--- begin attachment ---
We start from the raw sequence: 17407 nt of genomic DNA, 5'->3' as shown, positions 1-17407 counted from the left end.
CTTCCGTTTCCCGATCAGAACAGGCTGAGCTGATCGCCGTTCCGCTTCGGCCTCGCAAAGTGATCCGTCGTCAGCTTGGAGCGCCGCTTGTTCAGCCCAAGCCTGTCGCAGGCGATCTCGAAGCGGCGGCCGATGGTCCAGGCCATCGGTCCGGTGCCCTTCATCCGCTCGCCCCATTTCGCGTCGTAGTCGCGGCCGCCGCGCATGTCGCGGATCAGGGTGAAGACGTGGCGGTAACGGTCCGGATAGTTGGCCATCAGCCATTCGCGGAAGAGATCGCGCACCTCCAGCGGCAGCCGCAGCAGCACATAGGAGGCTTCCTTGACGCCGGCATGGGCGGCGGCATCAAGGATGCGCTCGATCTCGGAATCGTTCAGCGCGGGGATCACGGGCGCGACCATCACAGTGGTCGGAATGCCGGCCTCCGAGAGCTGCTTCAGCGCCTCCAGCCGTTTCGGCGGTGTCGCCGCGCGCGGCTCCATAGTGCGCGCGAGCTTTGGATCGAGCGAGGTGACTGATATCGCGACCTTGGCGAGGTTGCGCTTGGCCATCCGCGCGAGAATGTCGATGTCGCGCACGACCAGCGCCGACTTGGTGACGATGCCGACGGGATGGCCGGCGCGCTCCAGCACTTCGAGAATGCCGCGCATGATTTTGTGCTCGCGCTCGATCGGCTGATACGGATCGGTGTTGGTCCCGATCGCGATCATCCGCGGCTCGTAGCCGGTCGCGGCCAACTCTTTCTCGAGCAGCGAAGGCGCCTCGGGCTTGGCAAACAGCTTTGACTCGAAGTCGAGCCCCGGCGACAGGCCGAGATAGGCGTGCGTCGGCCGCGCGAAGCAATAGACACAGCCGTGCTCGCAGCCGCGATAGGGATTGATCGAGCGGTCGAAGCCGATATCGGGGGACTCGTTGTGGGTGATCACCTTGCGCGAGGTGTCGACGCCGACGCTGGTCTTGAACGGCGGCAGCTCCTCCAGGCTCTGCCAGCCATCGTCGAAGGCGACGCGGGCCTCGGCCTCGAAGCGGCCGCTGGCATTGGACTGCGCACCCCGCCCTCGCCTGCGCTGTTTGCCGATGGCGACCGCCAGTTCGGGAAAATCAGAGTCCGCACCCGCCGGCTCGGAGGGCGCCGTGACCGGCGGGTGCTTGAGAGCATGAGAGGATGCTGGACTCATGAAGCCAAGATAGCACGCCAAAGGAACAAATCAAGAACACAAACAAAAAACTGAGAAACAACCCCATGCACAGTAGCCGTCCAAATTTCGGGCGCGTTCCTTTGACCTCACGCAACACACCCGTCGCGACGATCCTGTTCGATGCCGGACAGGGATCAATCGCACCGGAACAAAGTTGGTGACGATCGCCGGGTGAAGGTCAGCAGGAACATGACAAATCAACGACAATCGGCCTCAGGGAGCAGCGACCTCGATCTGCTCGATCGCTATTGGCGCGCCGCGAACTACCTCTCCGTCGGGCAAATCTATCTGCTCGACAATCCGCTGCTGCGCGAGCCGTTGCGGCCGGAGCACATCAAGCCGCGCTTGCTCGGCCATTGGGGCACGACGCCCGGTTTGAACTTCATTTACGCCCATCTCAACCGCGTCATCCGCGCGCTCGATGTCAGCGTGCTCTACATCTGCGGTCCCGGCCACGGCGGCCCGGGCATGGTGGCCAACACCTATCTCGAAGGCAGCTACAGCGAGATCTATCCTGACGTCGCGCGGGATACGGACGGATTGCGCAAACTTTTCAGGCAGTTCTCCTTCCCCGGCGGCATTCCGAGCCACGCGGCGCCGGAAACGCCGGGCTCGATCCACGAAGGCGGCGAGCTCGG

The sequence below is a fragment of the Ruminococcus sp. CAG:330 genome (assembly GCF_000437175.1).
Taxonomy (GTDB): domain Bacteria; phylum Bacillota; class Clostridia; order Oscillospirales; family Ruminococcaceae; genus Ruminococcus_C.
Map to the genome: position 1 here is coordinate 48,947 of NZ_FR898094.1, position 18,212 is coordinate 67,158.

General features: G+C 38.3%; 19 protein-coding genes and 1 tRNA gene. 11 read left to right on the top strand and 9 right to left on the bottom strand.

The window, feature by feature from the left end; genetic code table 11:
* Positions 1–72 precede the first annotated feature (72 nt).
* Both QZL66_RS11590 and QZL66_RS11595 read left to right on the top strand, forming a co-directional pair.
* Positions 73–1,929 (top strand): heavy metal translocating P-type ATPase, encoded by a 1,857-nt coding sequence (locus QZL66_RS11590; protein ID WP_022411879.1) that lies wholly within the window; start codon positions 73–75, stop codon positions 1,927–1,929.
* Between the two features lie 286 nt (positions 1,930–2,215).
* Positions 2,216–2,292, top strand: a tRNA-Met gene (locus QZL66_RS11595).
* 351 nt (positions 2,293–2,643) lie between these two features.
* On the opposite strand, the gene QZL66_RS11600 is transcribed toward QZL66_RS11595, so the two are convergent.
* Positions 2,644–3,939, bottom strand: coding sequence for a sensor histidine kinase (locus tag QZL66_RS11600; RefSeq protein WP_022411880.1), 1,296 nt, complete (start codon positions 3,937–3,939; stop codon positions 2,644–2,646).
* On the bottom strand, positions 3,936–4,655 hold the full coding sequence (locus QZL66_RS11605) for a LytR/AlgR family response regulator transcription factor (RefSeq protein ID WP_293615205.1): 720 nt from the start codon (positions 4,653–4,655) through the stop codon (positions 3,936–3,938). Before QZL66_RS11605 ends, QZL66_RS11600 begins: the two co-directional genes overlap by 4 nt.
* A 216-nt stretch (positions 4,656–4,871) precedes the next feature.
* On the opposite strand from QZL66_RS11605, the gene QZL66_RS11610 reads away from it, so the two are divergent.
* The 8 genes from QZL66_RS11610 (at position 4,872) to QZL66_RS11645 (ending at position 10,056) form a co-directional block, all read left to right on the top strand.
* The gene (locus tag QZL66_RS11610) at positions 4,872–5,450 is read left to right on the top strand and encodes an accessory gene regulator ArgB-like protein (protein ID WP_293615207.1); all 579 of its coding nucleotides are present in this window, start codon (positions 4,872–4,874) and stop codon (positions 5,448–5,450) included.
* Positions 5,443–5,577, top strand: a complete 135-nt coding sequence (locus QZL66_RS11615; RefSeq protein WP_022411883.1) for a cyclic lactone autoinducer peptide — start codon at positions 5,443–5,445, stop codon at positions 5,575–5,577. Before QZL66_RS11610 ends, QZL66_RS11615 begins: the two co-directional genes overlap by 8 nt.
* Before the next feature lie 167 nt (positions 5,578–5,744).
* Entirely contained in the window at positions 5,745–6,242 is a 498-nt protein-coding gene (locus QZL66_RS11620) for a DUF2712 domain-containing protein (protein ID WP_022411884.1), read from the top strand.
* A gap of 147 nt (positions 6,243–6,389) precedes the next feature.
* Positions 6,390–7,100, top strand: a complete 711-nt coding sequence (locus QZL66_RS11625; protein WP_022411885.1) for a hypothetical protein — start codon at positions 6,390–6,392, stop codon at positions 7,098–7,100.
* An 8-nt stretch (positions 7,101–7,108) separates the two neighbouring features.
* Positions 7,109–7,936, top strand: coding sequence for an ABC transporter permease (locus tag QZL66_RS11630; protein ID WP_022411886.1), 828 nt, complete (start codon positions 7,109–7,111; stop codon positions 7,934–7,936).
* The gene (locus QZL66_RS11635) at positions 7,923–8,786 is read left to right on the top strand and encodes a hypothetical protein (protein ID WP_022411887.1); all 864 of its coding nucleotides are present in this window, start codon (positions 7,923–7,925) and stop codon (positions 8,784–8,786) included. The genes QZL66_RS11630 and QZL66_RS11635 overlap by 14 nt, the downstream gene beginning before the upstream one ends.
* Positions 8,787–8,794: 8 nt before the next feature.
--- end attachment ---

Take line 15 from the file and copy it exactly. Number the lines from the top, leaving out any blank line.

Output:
* Positions 2,644–3,939, bottom strand: coding sequence for a sensor histidine kinase (locus tag QZL66_RS11600; RefSeq protein WP_022411880.1), 1,296 nt, complete (start codon positions 3,937–3,939; stop codon positions 2,644–2,646).